It's a well-known but difficult theorem that any $C^2$ surface in $R^3$ with parameter domain the unit disk can be put into isothermal parameters. The Wikipedia article on isothermal coordinates references several proofs (none of which I can access immediately). Suppose given a family of surfaces $X^t$ such that the map $t \mapsto X^t$ is continuous from some interval of $t$ values to $C^n(D,R^3)$. Then can we find surfaces $Y^t$ such that $Y^t$ gives isothermal parameters for $X^t$ and the map $t \mapsto Y^t$ is continuous into $C^n(D,R^3)$?

It looks like this might follow if we know (a) the isothermal parameters are solutions of some differential equation and (b) solutions of that differential equation depend continuously in the $C^n$ metric on parameters. That proof promises to involve checking a lot of details in two complicated proofs and will look like hand-waving. So perhaps this is stated somewhere in the literature?

  • $\begingroup$ Do you need some boundedness conditions on the "$C^2$ surface in $\mathbb{R}^3$ with parameter domain the unit disk" you permit? Otherwise, you might end up with surfaces like the plane, which cannot be put into global isothermal co-ordinates with domain the disc (although of course it admits local isothermal co-ordinates). $\endgroup$ – macbeth Mar 22 '11 at 3:17

Choose $o^t\in X^t$ so that $t\mapsto o^t$ is smooth and yet choose a famity of unit vectors $u^t\in T_{o^t}X^t$, so that $t\mapsto u^t$ is smooth.

Parametrize $X^t$ isothermaly by unit disc $f^t:D\to X^t$ in such a way that $f^t(0)=o^t$ and $(d_0f^t)(1)$ is proportional to $u^t$. Such a parametrization is unique. [The later follows since conformal diffeomorphism $h:D\to D$ such that $h(0)=0$ and $h'(0)\in\mathbb R_+$ has to be identity.]

It follows that $t\mapsto f^t$ is continuous; otherwise different partial limits would give different isothermal coordinate with chousen origin and real direction.

With a bit more work, one can show that $t\mapsto f^t$ is smooth.

  • $\begingroup$ This seems like an excellent idea, and a big improvement over trying to check the detailed proofs. As soon as I can work out the details I will accept your answer. $\endgroup$ – Michael Beeson Mar 15 '11 at 19:57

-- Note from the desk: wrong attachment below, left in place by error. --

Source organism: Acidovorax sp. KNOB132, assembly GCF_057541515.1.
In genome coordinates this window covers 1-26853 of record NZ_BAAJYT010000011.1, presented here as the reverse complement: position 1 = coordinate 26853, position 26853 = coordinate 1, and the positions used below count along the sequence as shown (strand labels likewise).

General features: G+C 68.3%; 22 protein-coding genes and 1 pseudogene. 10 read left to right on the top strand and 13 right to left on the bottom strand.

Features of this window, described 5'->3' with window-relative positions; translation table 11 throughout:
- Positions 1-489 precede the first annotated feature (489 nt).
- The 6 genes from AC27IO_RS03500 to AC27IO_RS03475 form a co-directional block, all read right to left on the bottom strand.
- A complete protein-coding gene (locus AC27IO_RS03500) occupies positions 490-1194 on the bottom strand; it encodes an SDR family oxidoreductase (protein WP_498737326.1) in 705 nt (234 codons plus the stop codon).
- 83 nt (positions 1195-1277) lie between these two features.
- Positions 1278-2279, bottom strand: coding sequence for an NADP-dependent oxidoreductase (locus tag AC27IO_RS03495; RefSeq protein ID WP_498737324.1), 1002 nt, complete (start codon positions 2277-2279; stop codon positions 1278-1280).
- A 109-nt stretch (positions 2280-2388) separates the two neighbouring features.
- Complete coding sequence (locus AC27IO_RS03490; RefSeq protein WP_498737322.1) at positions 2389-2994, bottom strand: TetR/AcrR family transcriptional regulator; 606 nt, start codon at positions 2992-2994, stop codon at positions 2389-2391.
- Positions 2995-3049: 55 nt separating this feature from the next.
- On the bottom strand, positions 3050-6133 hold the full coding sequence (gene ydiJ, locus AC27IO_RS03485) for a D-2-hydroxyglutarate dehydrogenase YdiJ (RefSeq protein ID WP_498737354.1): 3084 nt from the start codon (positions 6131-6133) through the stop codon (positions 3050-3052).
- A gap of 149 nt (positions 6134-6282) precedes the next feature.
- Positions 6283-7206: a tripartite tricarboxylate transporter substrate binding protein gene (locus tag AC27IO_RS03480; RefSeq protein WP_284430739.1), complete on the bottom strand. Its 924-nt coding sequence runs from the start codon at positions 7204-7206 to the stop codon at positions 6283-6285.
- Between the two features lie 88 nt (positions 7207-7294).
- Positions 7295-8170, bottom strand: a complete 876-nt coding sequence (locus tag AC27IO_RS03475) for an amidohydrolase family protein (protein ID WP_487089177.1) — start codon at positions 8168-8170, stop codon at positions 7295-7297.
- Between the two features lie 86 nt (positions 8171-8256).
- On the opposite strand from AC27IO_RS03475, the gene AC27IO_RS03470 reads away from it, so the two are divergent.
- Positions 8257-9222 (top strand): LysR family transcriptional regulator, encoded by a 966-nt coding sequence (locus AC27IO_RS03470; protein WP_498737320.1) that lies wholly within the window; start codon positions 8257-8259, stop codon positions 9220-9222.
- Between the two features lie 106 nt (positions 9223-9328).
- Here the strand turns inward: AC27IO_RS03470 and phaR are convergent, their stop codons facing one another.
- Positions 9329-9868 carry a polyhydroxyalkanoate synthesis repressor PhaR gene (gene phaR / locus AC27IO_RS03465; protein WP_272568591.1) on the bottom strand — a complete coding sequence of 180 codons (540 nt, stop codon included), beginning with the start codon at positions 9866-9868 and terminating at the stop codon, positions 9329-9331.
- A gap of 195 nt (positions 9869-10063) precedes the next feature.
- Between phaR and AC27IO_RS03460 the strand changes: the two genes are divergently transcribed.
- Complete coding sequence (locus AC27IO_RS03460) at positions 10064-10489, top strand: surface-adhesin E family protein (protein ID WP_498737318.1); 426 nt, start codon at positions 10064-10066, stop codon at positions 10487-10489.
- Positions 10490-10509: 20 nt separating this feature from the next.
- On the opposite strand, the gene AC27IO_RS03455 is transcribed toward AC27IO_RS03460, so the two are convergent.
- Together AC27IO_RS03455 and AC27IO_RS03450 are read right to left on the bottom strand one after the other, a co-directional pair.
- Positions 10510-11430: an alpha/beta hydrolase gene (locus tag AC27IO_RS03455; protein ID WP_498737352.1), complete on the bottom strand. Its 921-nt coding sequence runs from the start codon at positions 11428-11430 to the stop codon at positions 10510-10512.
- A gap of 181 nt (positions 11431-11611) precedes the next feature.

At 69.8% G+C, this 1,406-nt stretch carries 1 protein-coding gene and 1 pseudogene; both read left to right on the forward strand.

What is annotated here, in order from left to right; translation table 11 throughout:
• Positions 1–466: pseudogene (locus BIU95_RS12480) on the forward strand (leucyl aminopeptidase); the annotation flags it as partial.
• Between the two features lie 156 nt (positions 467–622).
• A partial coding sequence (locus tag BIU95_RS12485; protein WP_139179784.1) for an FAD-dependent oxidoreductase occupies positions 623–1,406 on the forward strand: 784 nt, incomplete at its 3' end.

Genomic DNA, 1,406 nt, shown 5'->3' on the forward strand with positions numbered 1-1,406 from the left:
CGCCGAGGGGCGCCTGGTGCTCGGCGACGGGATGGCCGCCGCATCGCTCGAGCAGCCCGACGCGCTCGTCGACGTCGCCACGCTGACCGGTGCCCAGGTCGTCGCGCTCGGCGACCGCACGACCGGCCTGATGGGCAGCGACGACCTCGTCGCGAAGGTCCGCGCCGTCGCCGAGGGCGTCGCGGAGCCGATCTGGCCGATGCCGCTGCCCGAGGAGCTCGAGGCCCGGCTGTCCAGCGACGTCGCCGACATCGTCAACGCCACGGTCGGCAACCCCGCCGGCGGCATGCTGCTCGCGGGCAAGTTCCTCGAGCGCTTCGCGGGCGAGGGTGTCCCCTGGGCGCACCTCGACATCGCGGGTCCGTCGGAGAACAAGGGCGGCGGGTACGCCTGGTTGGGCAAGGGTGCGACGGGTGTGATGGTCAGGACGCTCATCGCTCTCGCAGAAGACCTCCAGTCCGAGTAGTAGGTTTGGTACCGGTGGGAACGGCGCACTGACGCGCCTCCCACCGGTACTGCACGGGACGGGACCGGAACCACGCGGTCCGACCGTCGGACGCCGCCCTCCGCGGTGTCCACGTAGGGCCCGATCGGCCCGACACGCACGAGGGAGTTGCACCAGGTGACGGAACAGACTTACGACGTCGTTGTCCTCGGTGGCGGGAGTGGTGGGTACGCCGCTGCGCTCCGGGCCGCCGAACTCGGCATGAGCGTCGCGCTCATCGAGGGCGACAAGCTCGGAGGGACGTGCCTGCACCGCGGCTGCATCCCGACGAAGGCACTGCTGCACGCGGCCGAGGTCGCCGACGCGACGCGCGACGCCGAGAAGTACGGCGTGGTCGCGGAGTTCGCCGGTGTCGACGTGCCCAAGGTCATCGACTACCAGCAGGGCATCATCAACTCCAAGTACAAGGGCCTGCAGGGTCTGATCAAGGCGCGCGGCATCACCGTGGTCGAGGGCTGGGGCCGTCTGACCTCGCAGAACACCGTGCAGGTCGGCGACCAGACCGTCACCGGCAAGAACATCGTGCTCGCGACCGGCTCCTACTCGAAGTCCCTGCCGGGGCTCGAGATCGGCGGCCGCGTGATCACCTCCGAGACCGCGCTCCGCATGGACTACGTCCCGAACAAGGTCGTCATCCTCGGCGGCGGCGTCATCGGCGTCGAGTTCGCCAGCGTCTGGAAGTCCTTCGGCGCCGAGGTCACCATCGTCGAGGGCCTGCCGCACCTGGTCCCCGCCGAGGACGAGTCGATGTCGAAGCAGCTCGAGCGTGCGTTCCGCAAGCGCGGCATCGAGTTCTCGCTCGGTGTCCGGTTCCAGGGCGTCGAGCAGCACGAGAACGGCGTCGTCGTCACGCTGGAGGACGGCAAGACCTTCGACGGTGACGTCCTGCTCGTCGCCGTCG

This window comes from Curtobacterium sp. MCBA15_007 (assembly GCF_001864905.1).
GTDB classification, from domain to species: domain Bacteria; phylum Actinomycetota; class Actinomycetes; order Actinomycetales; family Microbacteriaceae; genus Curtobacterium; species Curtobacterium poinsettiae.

• $\begingroup$ I tried to work out the details. There is a gap, though. Suppose we have a sequence of isothermal parametrizations $Y^{t_n}$ that are bounded in $C^n$ norm away from $X^0$. Now we need to argue by compactness that some subsequence converges. For that we need a uniform bound on the isothermal parametrizations $Y^t$. Where will we get a bound on the $C^n$ norms of the $Y^t$? $\endgroup$ – Michael Beeson Mar 16 '11 at 20:26
  • $\begingroup$ The isothermal coordinate is a solution of some elliptic PDE with coefficients taken from the first fundamental form. Such solutions are known to be uniformly smooth in a compact subdomain. From this you should get $C^\infty$ case. For $C^n$ you have to be more careful, the first fundamental form is in class $C^{n-1}$, but if I remember right solution of elliptic equation with such coefficient should be $C^n$... (It was a while since I study this stuff.) $\endgroup$ – Anton Petrunin Mar 17 '11 at 16:36
  • $\begingroup$ Now I have another difficulty with your answer. Let's check the uniqueness. Suppose $W$ and $V$ are two different isothermal parametrizations of $X$ (taking 0 to the same point and having the same x-derivative at 0). Then if I understand you, you want to define $\varphi:= W^{-1} V$ and say that $\varphi$ is a conformal mapping of the disk, fixing 0 and with $\varphi_x(0) = 1$, and therefore $\varphi$ is the identity. Nice, but, the domain of $W^{-1}$ is a geometric surface, so how do I define it if $W$ is not one-one? It seems this will only work to get LOCAL isothermal coordinates. $\endgroup$ – Michael Beeson Mar 21 '11 at 23:38
  • 1
    $\begingroup$ @Michael Beeson: Since $W$ and $V$ are two different parametrizations of $X$, we can write $V=W\circ\varphi$, for some self-diffeomorphism $\varphi$ of the disc. Since $W$ and $V$ are both conformal, we know that $\varphi$ must be locally conformal, hence conformal. $\endgroup$ – macbeth Mar 22 '11 at 3:02

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